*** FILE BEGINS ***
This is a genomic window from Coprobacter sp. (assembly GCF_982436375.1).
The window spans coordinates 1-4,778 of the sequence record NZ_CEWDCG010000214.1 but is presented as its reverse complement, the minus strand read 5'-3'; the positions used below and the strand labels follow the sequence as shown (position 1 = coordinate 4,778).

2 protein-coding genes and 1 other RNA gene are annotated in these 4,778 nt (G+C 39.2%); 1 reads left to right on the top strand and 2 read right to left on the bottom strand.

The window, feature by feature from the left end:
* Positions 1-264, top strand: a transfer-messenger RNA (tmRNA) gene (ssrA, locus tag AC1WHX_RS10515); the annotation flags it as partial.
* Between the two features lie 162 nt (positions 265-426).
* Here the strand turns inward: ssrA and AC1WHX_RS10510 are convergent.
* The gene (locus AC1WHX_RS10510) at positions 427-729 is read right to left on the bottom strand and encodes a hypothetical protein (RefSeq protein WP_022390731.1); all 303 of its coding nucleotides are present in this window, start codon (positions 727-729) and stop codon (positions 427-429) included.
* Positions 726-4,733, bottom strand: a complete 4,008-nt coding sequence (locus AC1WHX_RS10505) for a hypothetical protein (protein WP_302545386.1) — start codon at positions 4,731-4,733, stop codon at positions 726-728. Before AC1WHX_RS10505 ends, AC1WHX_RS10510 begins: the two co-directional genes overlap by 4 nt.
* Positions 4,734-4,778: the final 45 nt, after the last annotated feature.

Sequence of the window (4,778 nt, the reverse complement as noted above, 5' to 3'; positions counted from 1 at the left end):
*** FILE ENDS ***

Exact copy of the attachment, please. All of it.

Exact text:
This is a genomic window from Coprobacter sp. (assembly GCF_982436375.1).
The window spans coordinates 1-4,778 of the sequence record NZ_CEWDCG010000214.1 but is presented as its reverse complement, the minus strand read 5'-3'; the positions used below and the strand labels follow the sequence as shown (position 1 = coordinate 4,778).

2 protein-coding genes and 1 other RNA gene are annotated in these 4,778 nt (G+C 39.2%); 1 reads left to right on the top strand and 2 read right to left on the bottom strand.

The window, feature by feature from the left end:
* Positions 1-264, top strand: a transfer-messenger RNA (tmRNA) gene (ssrA, locus tag AC1WHX_RS10515); the annotation flags it as partial.
* Between the two features lie 162 nt (positions 265-426).
* Here the strand turns inward: ssrA and AC1WHX_RS10510 are convergent.
* The gene (locus AC1WHX_RS10510) at positions 427-729 is read right to left on the bottom strand and encodes a hypothetical protein (RefSeq protein WP_022390731.1); all 303 of its coding nucleotides are present in this window, start codon (positions 727-729) and stop codon (positions 427-429) included.
* Positions 726-4,733, bottom strand: a complete 4,008-nt coding sequence (locus AC1WHX_RS10505) for a hypothetical protein (protein WP_302545386.1) — start codon at positions 4,731-4,733, stop codon at positions 726-728. Before AC1WHX_RS10505 ends, AC1WHX_RS10510 begins: the two co-directional genes overlap by 4 nt.
* Positions 4,734-4,778: the final 45 nt, after the last annotated feature.

Sequence of the window (4,778 nt, the reverse complement as noted above, 5' to 3'; positions counted from 1 at the left end):